Some of the outgoing models are built by sharing the assembly work between two GM plants. Partially finished Silverado and Sierra double cab bodies are shipped from Fort Wayne, Ind., to Oshawa, Ont., where the trucks are completed, including receiving paint. This eases the workload in Fort Wayne, where production of the new T1 generation trucks started in July 2018. In January, the Silao plant in Mexico will take on the duties of building new generation regular cab and crew cab trucks.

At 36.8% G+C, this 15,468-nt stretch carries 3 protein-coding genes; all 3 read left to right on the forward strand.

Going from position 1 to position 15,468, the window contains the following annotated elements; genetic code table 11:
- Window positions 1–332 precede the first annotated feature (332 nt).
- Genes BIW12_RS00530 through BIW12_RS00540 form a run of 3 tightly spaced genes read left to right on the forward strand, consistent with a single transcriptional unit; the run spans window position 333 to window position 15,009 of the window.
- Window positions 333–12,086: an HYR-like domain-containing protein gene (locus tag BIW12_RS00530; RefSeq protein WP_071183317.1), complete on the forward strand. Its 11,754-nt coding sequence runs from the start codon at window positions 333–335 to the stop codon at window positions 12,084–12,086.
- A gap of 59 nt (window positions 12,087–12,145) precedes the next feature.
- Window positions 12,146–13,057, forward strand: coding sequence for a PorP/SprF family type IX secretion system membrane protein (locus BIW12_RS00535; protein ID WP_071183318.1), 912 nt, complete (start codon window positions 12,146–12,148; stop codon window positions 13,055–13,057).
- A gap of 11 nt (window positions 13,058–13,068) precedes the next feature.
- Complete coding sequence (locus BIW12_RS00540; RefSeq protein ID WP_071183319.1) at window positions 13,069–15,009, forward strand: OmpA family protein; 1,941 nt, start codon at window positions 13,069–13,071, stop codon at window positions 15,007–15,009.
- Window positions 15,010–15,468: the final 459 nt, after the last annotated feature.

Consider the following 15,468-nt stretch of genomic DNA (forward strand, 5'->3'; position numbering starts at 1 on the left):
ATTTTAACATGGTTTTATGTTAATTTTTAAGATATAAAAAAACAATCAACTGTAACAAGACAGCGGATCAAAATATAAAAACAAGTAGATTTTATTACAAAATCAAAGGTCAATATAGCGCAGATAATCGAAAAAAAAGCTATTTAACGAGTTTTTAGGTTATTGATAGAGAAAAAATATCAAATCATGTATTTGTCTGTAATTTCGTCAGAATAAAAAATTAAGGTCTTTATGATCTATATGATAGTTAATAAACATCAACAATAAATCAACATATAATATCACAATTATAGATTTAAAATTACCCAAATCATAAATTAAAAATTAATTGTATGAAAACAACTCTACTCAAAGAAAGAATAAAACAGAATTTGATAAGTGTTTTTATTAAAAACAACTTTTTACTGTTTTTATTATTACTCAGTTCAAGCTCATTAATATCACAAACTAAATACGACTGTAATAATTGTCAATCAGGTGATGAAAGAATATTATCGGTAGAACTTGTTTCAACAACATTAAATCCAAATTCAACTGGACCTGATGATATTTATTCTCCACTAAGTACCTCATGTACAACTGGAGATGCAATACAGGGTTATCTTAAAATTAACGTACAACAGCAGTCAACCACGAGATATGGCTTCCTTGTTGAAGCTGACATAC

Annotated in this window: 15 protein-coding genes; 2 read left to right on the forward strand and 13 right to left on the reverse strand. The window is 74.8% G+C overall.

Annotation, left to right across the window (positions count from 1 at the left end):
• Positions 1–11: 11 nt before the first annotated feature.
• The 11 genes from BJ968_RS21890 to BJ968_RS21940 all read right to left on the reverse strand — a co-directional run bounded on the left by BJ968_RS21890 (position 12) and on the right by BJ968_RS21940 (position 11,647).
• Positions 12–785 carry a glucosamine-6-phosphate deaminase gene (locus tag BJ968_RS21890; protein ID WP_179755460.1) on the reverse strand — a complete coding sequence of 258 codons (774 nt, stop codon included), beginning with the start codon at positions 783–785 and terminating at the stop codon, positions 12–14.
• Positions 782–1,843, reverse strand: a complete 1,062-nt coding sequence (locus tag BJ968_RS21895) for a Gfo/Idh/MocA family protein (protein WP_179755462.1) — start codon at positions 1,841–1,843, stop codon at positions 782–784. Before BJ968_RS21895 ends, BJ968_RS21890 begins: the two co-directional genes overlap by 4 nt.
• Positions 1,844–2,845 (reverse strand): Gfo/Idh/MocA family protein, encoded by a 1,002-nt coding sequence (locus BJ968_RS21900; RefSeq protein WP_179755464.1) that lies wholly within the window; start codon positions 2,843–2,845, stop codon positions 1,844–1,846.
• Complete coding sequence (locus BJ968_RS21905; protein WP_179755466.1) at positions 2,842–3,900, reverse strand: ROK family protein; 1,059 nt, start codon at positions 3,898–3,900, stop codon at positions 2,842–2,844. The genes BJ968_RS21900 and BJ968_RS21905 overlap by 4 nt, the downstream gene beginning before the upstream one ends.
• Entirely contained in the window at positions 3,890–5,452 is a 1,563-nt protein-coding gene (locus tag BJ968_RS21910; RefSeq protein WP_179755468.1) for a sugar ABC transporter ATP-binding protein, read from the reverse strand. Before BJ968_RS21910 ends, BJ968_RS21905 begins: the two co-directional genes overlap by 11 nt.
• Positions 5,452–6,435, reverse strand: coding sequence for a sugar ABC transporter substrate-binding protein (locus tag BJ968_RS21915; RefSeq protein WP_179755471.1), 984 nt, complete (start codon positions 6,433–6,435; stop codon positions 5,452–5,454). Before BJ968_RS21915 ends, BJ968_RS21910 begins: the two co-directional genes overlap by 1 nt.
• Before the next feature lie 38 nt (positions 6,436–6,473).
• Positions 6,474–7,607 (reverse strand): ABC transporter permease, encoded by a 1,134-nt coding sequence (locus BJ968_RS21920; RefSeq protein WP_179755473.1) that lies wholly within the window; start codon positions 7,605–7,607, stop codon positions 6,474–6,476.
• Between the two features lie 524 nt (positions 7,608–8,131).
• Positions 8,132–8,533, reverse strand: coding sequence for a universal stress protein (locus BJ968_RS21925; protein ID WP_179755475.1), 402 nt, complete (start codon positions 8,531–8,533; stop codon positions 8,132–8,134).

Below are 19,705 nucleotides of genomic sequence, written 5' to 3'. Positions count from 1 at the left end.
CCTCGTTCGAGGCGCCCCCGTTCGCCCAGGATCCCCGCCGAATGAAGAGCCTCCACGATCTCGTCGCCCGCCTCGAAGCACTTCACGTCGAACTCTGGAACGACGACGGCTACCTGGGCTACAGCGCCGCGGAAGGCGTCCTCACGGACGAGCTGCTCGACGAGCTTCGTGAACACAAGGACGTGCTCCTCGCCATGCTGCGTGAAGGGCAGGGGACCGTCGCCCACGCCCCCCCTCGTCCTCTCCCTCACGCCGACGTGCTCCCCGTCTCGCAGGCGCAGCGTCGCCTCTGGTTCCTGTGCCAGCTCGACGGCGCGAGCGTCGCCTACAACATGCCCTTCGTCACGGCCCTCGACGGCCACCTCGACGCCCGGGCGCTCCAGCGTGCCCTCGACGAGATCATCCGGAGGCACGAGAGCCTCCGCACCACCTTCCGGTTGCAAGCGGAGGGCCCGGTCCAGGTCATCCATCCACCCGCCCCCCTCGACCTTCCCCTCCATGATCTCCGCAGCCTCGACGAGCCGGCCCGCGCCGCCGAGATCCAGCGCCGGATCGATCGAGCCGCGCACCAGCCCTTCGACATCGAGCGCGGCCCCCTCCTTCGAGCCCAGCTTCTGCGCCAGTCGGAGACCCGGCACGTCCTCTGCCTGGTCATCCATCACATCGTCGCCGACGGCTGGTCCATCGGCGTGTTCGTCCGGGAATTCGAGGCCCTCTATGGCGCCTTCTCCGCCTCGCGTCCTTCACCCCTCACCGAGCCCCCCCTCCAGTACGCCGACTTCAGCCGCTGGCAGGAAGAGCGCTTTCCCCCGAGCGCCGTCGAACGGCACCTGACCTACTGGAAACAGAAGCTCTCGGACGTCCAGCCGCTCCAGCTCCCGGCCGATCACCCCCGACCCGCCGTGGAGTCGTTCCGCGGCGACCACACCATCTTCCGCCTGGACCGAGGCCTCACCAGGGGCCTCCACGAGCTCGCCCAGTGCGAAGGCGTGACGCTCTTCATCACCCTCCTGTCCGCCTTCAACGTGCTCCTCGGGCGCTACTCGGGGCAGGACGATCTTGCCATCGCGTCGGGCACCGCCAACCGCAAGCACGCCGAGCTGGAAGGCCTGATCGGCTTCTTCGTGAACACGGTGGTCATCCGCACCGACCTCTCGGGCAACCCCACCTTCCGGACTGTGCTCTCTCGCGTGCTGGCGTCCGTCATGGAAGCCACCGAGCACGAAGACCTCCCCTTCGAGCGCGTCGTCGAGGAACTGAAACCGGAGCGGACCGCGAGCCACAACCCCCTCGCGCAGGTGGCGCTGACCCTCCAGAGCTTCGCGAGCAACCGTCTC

Carpenter also said that the "Oshawa shuttle," as the shared production is called, has been very successful. As a result, 60,000 more trucks will be built than what the original production forecast initially called for. GM's latest quarterly profits, disclosed last week to be $1 billion, have been far higher than expected and will result in full-year profits far higher than what had been predicted in light of steel tariffs.
GM isn't the only truck maker taking a similar multi-generation approach for 2019. Both the outgoing and redesigned Ram 1500 are in production, with the previous generation being dubbed Ram 1500 Classic.